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Three different implementations of finding the sum of an IEnumerable < int> source are given below along with the time taken when the source has 10,000 integers.

source.Aggregate(0, (result, element) => result + element);  

takes 3 ms

source.Sum(c => c);

takes 12 ms

source.Sum();

takes 1 ms

I am wondering why the second implementation is four times more expensive than the first one. Shouldn't it be same as the third implementation.

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What are your test conditions ? –  Raphaël Althaus Jun 14 '12 at 9:21
3  
how did you get these times? How many time did you try the results? –  Felice Pollano Jun 14 '12 at 9:22
    
I profiled it using dotTrace. I ran it once, but the three runs are independent. –  Gopal Jun 14 '12 at 9:28
    
try to run each test in a loop, this remove all the times taken for jitting and so on, the test will be more accurate. –  Felice Pollano Jun 14 '12 at 9:32
    
The results remain same after couple of runs also. –  Gopal Jun 14 '12 at 9:35

1 Answer 1

up vote 38 down vote accepted

Note: My computer is running .Net 4.5 RC, so it's possible that my results are affected by this.

Measuring the time it takes to execute a method just once is usually not very useful. It can be easily dominated by things like JIT compilation, which are not actual bottlenecks in real code. Because of this, I measured executing each method 100× (in Release mode without debugger attached). My results are:

  • Aggregate(): 9 ms
  • Sum(lambda): 12 ms
  • Sum(): 6 ms

The fact that Sum() is the fastest is not surprising: it contains a simple loop without any delegate invocations, which is really fast. The difference between Sum(lambda) and Aggregate() is not nearly as prominent as what you measured, but it's still there. What could be the reason for it? Let's look at decompiled code for the two methods:

public static TAccumulate Aggregate<TSource, TAccumulate>(this IEnumerable<TSource> source, TAccumulate seed, Func<TAccumulate, TSource, TAccumulate> func)
{
    if (source == null)
        throw Error.ArgumentNull("source");
    if (func == null)
        throw Error.ArgumentNull("func");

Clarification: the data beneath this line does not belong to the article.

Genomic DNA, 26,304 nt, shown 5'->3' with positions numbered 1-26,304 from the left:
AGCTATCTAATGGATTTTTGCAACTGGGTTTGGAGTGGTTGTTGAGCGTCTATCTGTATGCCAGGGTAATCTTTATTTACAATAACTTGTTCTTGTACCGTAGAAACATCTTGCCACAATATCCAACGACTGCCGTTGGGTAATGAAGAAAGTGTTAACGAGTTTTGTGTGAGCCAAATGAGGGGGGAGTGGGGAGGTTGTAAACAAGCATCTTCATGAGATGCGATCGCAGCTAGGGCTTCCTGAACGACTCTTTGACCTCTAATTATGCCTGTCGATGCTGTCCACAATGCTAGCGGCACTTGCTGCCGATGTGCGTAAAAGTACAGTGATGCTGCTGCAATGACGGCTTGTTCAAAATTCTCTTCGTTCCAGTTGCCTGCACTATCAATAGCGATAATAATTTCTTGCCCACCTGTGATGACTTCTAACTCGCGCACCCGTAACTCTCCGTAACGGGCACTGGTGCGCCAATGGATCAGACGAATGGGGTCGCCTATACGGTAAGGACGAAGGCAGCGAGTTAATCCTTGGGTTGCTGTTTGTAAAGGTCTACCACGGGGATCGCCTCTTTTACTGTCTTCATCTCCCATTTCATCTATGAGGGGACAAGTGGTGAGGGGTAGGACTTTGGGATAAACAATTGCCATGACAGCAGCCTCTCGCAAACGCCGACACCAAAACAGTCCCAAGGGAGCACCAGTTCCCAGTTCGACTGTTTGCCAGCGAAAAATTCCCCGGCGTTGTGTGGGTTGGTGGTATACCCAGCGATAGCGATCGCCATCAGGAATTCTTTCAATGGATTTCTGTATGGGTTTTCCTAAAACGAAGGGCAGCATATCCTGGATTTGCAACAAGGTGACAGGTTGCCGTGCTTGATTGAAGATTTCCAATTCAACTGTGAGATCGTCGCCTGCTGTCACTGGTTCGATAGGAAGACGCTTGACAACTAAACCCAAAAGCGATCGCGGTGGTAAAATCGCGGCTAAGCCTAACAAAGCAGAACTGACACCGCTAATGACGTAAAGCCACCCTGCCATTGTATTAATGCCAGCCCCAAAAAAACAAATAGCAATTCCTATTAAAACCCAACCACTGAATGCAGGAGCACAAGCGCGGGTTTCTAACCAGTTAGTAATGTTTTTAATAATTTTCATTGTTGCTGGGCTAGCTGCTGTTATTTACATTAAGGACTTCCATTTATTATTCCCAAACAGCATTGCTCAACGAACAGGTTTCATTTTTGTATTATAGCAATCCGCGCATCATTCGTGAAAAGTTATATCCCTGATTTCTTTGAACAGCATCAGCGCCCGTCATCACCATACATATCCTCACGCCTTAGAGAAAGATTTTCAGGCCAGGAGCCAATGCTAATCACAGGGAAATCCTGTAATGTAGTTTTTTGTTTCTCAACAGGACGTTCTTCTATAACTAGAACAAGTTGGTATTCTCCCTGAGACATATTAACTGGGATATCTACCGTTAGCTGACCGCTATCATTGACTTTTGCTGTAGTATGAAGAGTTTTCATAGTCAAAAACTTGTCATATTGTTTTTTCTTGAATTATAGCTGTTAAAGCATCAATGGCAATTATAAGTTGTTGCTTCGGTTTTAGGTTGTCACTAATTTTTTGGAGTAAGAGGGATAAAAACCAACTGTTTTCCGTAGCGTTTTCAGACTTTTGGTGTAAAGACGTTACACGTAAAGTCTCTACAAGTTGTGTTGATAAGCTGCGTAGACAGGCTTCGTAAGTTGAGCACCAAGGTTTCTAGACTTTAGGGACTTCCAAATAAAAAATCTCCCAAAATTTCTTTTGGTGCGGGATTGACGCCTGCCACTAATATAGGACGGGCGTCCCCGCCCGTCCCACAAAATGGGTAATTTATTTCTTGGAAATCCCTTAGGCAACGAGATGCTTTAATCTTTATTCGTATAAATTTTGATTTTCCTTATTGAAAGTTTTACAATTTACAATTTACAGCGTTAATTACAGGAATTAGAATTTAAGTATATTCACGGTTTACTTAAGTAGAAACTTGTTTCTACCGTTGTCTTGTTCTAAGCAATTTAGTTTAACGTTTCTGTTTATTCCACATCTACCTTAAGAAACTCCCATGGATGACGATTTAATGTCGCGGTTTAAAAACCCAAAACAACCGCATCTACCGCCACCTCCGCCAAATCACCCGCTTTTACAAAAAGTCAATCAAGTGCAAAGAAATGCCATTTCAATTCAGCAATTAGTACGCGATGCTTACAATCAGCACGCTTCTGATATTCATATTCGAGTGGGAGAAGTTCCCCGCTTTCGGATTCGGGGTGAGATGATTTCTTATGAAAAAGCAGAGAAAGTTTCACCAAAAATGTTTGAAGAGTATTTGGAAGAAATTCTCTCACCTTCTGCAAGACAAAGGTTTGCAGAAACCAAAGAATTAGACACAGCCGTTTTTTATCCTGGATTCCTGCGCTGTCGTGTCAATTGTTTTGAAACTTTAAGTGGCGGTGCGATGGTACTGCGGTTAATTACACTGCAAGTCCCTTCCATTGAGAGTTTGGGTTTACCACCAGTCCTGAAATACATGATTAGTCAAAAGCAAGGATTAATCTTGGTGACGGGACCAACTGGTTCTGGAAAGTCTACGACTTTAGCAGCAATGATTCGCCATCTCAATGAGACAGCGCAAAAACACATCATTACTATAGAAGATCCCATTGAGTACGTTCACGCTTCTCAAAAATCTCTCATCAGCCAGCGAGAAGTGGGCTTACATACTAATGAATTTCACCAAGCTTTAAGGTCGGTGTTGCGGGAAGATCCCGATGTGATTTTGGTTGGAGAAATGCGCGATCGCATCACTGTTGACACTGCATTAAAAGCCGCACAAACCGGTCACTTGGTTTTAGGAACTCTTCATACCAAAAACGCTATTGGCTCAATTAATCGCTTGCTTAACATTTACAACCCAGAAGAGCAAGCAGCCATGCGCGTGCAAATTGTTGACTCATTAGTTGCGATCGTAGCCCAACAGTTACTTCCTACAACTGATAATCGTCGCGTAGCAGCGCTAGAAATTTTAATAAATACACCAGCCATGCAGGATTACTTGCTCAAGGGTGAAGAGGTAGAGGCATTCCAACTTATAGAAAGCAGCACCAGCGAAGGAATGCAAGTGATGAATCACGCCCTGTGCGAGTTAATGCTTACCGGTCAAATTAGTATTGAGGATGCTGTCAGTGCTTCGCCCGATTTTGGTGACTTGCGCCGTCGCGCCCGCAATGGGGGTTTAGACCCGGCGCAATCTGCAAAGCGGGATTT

TAccumulate local = seed;
    foreach (TSource local2 in source)
        local = func(local, local2);
    return local;
}

public static int Sum<TSource>(this IEnumerable<TSource> source, Func<TSource, int> selector)
{
    return source.Select<TSource, int>(selector).Sum();
}

As you can see, Aggregate() uses a loop but Sum(lambda) uses Select(), which in turn uses an iterator. And using an iterator means there is some overhead: creating the iterator object and (probably more importantly) one more method invocation for each item.

Let's verify that using Select() is actually the reason by writing our own Sum(lambda) twice, once using Select(), which should behave the same as Sum(lambda) from the framework, and once without using Select():

public static int SlowSum<T>(this IEnumerable<T> source, Func<T, int> selector)
{
    return source.Select(selector).Sum();
}

public static int FastSum<T>(this IEnumerable<T> source, Func<T, int> selector)
{
    if (source == null)
        throw new ArgumentNullException("source");
    if (selector == null)
        throw new ArgumentNullException("selector");

    int num = 0;
    foreach (T item in source)
        num += selector(item);
    return num;
}

My measurements confirm what I thought:

  • SlowSum(lambda): 12 ms
  • FastSum(lambda): 9 ms
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Very insightful. Thanks for the detailed response. –  Gopal Jun 14 '12 at 10:57
    
This is one of the best answers I've seen on SO, perfectly explained and well crafted. (+1 obviously) –  RichK Jun 14 '12 at 16:06

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